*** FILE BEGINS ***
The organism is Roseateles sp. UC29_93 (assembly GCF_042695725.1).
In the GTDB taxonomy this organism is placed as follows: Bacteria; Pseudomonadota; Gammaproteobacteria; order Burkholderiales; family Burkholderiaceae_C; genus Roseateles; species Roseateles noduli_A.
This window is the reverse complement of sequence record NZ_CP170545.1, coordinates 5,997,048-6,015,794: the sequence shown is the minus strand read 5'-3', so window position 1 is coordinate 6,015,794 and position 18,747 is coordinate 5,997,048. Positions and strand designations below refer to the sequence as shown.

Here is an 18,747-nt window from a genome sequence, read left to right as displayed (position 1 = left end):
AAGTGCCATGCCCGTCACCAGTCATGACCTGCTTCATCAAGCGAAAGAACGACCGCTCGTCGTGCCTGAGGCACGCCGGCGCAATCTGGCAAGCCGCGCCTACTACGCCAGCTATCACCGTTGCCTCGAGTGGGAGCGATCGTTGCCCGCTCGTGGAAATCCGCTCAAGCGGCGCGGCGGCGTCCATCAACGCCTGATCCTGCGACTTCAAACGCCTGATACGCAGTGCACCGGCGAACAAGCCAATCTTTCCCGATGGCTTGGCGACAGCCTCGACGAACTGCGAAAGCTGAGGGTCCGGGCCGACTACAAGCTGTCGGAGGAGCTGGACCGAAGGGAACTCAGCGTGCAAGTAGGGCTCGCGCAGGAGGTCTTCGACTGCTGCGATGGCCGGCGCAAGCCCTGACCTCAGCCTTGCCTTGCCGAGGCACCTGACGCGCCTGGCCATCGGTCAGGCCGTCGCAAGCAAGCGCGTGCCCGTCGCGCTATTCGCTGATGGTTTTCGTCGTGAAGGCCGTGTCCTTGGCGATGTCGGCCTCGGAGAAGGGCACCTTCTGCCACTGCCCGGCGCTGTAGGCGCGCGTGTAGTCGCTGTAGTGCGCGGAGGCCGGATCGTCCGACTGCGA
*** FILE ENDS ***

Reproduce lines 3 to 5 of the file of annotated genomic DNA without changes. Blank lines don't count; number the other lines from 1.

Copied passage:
This window is the reverse complement of sequence record NZ_CP170545.1, coordinates 5,997,048-6,015,794: the sequence shown is the minus strand read 5'-3', so window position 1 is coordinate 6,015,794 and position 18,747 is coordinate 5,997,048. Positions and strand designations below refer to the sequence as shown.

Here is an 18,747-nt window from a genome sequence, read left to right as displayed (position 1 = left end):
AAGTGCCATGCCCGTCACCAGTCATGACCTGCTTCATCAAGCGAAAGAACGACCGCTCGTCGTGCCTGAGGCACGCCGGCGCAATCTGGCAAGCCGCGCCTACTACGCCAGCTATCACCGTTGCCTCGAGTGGGAGCGATCGTTGCCCGCTCGTGGAAATCCGCTCAAGCGGCGCGGCGGCGTCCATCAACGCCTGATCCTGCGACTTCAAACGCCTGATACGCAGTGCACCGGCGAACAAGCCAATCTTTCCCGATGGCTTGGCGACAGCCTCGACGAACTGCGAAAGCTGAGGGTCCGGGCCGACTACAAGCTGTCGGAGGAGCTGGACCGAAGGGAACTCAGCGTGCAAGTAGGGCTCGCGCAGGAGGTCTTCGACTGCTGCGATGGCCGGCGCAAGCCCTGACCTCAGCCTTGCCTTGCCGAGGCACCTGACGCGCCTGGCCATCGGTCAGGCCGTCGCAAGCAAGCGCGTGCCCGTCGCGCTATTCGCTGATGGTTTTCGTCGTGAAGGCCGTGTCCTTGGCGATGTCGGCCTCGGAGAAGGGCACCTTCTGCCACTGCCCGGCGCTGTAGGCGCGCGTGTAGTCGCTGTAGTGCGCGGAGGCCGGATCGTCCGACTGCGA